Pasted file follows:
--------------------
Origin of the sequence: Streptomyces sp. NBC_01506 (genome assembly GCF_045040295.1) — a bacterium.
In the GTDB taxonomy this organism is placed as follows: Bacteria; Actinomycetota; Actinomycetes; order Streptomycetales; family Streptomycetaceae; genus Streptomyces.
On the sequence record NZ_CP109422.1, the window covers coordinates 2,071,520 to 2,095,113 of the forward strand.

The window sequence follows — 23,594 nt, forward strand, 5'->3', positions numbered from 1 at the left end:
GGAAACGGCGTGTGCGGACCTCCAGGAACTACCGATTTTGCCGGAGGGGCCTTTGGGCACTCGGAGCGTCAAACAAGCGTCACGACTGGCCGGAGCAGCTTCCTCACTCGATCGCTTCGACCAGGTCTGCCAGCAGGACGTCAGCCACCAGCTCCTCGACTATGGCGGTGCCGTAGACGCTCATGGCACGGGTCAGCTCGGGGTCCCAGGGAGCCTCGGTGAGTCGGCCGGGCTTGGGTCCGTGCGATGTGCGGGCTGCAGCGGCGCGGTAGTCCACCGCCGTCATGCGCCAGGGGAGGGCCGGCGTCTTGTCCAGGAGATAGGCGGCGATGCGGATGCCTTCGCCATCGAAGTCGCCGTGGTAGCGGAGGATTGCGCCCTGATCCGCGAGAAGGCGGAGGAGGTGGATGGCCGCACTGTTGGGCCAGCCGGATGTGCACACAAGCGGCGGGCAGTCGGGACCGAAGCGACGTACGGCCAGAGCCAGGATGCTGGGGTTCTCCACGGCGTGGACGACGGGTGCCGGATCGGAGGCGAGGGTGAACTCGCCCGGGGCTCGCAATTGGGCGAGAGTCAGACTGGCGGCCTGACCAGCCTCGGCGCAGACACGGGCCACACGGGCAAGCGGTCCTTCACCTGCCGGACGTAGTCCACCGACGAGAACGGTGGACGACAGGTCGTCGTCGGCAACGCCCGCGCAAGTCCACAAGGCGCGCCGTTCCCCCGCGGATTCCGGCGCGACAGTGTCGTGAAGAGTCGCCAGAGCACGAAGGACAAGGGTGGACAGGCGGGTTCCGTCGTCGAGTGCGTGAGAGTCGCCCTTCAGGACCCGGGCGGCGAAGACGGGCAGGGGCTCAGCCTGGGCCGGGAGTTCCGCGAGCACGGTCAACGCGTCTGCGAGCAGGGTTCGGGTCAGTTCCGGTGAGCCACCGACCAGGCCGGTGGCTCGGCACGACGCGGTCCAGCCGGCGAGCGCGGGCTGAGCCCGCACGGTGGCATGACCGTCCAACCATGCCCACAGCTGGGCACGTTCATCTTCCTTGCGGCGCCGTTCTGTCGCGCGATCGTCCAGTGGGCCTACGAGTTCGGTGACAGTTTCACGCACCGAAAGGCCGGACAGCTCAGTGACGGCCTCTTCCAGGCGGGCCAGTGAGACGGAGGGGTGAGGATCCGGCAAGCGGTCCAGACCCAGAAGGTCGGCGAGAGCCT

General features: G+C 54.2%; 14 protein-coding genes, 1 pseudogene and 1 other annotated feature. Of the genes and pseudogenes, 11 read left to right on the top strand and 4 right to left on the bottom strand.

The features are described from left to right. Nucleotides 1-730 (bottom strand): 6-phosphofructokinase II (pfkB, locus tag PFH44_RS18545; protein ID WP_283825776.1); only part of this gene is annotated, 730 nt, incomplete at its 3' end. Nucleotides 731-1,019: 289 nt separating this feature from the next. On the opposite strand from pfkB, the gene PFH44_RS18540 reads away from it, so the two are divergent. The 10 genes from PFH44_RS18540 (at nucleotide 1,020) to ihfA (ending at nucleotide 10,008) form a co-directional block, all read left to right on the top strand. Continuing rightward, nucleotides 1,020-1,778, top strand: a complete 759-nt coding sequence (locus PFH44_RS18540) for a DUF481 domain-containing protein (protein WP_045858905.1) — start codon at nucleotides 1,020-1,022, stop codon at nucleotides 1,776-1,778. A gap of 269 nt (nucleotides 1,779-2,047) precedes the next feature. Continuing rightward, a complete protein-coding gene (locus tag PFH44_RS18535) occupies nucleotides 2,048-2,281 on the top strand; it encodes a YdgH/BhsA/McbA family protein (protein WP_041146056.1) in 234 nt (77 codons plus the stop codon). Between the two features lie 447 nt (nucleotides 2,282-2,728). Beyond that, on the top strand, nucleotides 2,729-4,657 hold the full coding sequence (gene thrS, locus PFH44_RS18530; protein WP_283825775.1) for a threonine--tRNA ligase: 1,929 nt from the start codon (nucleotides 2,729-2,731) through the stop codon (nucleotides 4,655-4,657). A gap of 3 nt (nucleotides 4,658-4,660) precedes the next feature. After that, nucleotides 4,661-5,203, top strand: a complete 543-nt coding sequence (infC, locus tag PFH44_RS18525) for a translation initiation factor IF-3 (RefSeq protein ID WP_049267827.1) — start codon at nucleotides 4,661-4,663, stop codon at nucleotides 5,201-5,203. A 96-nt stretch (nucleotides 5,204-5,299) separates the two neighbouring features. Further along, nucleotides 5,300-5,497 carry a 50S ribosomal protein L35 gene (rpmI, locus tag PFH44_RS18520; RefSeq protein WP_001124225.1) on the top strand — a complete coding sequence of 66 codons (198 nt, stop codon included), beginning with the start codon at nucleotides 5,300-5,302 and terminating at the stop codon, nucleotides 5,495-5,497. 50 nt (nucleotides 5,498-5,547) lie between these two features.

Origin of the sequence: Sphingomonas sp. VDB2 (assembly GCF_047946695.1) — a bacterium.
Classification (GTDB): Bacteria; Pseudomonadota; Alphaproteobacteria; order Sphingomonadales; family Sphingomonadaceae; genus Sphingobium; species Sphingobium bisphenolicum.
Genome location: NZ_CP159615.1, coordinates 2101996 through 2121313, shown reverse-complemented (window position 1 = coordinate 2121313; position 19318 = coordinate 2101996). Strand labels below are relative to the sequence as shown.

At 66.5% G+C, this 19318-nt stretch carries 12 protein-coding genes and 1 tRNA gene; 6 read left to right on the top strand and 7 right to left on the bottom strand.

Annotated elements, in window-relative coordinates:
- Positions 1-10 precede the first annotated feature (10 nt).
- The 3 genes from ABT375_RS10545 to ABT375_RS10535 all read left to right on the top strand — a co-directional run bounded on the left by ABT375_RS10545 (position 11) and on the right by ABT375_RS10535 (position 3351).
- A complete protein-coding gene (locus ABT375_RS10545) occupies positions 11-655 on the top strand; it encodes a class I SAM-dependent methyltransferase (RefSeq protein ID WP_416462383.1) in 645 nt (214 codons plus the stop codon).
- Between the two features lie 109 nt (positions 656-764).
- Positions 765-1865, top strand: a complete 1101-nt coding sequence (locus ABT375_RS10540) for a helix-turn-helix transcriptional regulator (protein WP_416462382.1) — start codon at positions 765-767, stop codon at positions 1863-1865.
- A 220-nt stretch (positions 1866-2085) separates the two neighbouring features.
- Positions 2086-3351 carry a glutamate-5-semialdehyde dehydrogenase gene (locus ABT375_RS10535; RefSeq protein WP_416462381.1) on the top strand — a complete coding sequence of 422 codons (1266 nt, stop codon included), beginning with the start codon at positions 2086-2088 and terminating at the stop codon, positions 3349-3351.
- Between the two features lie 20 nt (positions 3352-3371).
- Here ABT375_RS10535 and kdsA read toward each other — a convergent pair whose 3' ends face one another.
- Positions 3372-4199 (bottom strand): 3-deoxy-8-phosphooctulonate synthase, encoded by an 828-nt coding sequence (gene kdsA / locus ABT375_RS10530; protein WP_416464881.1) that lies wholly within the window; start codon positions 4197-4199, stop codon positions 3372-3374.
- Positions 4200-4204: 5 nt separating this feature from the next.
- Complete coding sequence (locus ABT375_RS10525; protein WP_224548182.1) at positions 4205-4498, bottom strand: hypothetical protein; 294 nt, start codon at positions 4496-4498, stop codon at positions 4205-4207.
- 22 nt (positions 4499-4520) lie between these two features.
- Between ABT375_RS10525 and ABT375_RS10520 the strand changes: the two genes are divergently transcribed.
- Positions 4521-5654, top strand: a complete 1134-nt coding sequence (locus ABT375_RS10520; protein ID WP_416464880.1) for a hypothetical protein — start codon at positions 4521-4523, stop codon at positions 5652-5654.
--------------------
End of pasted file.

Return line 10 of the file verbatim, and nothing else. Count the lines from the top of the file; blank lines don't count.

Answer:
Genome location: NZ_CP159615.1, coordinates 2101996 through 2121313, shown reverse-complemented (window position 1 = coordinate 2121313; position 19318 = coordinate 2101996). Strand labels below are relative to the sequence as shown.